[Column] Think Strategically: ‘Zugzwang’
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IPO Calendar–Trade Date Estimate: Week of Jan. 22
Government Shutdown: Ends with Zugzwang
The Saxon term “Zugzwang” means “compulsion to move,” a situation found in chess and other games where one player is placed in a disadvantage because they are obligated to make a move when ideally they would prefer not to move. Any player is said to be “in zugzwang” when any possible move worsens their position.
When Congress and the Senate cannot agree on a continuing budget resolution, in this case as happened Friday, Jan. 20, at midnight, the government was shut down.
During a government shutdown, all nonessential federal discretionary programs close. In the conventional budget process, Congress appropriates funds by Sept. 30 for the following fiscal year. When that fails to happen, Congress implements a continuing funding resolution, as it did several times last year, with the final one that year on Dec. 21, 2017.
In an attempt to avoid a shutdown, the House passed legislation to extend fiscal 2018 government funding until Feb. 16. The Senate needed 60 votes, and could not convince at least 12 Democrats for the extension. Thus, the government was shut down beginning last Friday until late Monday night. Democrats wanted the bill to protect immigrants eligible for DACA (Deferred Action for Childhood Arrivals). Senate Democrats stated they were accepting a deal with Senate Majority Leader Mitch McConnell for an immigration vote, clearing the way for passage of a bill to reopen the federal government.
McConnell, early Monday, promised to take up an immigration bill that would protect an estimated 800,000 “Dreamers” from deportation, under an open amendment process, if Democrats would agree to end the government shutdown.
Senate Minority Leader Charles Schumer (D-N.Y.) had said that pledge was enough for his caucus to accept a three-week government funding bill.
The Senate, on the afternoon of Jan. 22, voted to break the filibuster and move forward on a vote to pass the government funding bill (with funding to expire Feb. 8) and reopen the government. The concession Democrats received in agreeing to break the filibuster was a Republican commitment to have a vote on various immigration bills after Feb. 8 if a bipartisan resolution is not final by then.
This action mean Congress faces a new deadline Feb. 8 to pass another round of government funding and various immigration issues. The extension of the period averts today’s crisis, but may just merely move it to next month.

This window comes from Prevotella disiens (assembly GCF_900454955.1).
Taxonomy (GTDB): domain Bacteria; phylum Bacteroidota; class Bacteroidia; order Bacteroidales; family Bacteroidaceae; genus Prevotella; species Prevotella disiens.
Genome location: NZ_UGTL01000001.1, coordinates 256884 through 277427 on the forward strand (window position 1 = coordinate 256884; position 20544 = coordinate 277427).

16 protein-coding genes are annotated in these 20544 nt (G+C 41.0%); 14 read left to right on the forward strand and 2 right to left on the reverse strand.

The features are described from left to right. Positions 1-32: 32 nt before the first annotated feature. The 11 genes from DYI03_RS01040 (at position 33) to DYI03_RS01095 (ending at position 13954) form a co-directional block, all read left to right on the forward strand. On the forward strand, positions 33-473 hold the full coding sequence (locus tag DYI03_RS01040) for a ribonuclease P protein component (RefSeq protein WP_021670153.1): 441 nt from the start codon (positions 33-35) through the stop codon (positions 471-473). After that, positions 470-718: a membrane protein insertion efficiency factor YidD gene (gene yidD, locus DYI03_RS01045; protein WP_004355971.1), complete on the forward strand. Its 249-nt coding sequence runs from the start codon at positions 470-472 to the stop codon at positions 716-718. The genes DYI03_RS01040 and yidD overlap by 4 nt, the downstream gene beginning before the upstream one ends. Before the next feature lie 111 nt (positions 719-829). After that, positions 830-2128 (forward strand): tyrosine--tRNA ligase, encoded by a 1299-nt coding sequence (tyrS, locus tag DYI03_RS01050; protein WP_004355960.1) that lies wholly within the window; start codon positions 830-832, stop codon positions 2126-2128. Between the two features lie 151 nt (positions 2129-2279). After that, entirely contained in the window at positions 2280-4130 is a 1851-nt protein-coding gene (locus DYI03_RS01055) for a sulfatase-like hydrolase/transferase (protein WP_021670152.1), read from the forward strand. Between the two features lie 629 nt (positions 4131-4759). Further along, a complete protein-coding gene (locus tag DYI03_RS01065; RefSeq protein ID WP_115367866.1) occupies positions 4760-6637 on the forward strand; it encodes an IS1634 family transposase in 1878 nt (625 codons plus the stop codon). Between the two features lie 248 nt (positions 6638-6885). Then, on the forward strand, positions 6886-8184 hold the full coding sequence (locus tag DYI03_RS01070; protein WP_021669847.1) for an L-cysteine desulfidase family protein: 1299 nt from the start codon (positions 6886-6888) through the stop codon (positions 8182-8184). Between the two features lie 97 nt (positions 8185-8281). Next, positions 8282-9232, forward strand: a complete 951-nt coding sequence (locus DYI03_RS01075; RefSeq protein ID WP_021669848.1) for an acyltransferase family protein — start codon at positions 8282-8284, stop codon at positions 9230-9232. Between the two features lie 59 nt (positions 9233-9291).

Schumer said McConnell has committed that if negotiators fail to reach an immigration deal before the stopgap spending measure expires Feb. 8, “the Senate will immediately proceed to consideration of legislation” to protect “Dreamers.”
Senate Democrats were “in Zugzwang” by not being able to deflect President Trump’s message blaming these lawmakers for the government shutdown. Trump claimed Democrats were “far more concerned with Illegal Immigrants than they are with our great Military or Safety at our dangerous Southern Border.”
Thus, today, the government was able to finally reopen normally until the the next deadline.
Puerto Rico Update: Prepa to be privatized
During a televised message, Gov. Ricardo Rosselló announced he decided to privatize the embattled Puerto Rico Electric Power Authority (Prepa). The utility currently still has 45% of its customers without electric power and was severely damaged by Hurricane Maria, leaving millions of Puerto Ricans in the dark for months.
For years, the private sector has consistently requested privatization of the bankrupt utility. In addition, initial approval rating results from several media outlets show more than 80% of all polled approve the sale of the utility. Prepa was brought to its knees with Maria’s aftermath, even though its breakup value is still quite high. The governor mentioned this process could take 18 months to complete, which starts by enacting legislation to establish a legal framework for the privatization–before the government entertains any proposals.
The governor made a daring and aggressive Zugzwang with this announcement. He is positioned as a change and transformation agent, and made the distinction between a public-private partnership by stating this was an asset sale. In our view, this was a solid strategic move, one that will allow the island to move forward to a more resilient system of power generation.
Prepa, which is under Promesa’s Title III bankruptcy-like process and owes $9 billion in bonds, has for decades continued to operate by ignoring the world’s alternative energy trends.
Prepa’s story is also the story of Puerto Rico’s rise and decline. Prepa, created in 1941, was fueled by Operation Bootstrap, which helped the island in the 1960s and ’70s grow into a global center for pharmaceuticals and multinationals, which canvassed the island to take advantage of federal tax benefits.
Prepa ignored most global power generation trends and continues to burn oil to fuel its power generation, which is similar to Saudi Arabia, one of a handful of other countries that consume crude oil directly for power generation. However, Puerto Rico does not have its own oil production.